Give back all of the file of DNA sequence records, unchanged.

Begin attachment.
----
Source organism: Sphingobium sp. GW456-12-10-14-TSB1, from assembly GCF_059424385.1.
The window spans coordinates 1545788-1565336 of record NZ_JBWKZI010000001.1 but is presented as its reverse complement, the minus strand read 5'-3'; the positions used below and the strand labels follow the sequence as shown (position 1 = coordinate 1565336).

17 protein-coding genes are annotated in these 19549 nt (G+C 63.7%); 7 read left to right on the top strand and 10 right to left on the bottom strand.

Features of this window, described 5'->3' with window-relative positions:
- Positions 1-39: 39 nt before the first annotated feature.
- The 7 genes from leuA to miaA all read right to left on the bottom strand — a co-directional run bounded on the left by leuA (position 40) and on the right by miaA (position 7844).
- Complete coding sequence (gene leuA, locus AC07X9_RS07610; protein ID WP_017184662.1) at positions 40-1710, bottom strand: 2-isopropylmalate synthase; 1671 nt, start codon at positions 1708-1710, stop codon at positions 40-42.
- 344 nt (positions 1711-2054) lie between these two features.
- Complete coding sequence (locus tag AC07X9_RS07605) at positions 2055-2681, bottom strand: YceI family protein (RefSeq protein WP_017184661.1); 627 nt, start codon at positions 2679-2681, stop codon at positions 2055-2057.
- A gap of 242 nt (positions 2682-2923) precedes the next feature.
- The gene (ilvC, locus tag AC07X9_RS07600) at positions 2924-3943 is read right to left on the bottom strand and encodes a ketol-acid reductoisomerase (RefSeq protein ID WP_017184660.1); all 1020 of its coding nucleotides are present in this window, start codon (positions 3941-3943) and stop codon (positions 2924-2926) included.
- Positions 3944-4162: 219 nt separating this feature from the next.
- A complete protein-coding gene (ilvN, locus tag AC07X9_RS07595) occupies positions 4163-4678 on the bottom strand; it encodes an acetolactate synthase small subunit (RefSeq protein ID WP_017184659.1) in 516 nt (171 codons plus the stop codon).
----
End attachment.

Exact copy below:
Source organism: Sphingobium sp. GW456-12-10-14-TSB1, from assembly GCF_059424385.1.
The window spans coordinates 1545788-1565336 of record NZ_JBWKZI010000001.1 but is presented as its reverse complement, the minus strand read 5'-3'; the positions used below and the strand labels follow the sequence as shown (position 1 = coordinate 1565336).

17 protein-coding genes are annotated in these 19549 nt (G+C 63.7%); 7 read left to right on the top strand and 10 right to left on the bottom strand.

Features of this window, described 5'->3' with window-relative positions:
- Positions 1-39: 39 nt before the first annotated feature.
- The 7 genes from leuA to miaA all read right to left on the bottom strand — a co-directional run bounded on the left by leuA (position 40) and on the right by miaA (position 7844).
- Complete coding sequence (gene leuA, locus AC07X9_RS07610; protein ID WP_017184662.1) at positions 40-1710, bottom strand: 2-isopropylmalate synthase; 1671 nt, start codon at positions 1708-1710, stop codon at positions 40-42.
- 344 nt (positions 1711-2054) lie between these two features.
- Complete coding sequence (locus tag AC07X9_RS07605) at positions 2055-2681, bottom strand: YceI family protein (RefSeq protein WP_017184661.1); 627 nt, start codon at positions 2679-2681, stop codon at positions 2055-2057.
- A gap of 242 nt (positions 2682-2923) precedes the next feature.
- The gene (ilvC, locus tag AC07X9_RS07600) at positions 2924-3943 is read right to left on the bottom strand and encodes a ketol-acid reductoisomerase (RefSeq protein ID WP_017184660.1); all 1020 of its coding nucleotides are present in this window, start codon (positions 3941-3943) and stop codon (positions 2924-2926) included.
- Positions 3944-4162: 219 nt separating this feature from the next.
- A complete protein-coding gene (ilvN, locus tag AC07X9_RS07595) occupies positions 4163-4678 on the bottom strand; it encodes an acetolactate synthase small subunit (RefSeq protein ID WP_017184659.1) in 516 nt (171 codons plus the stop codon).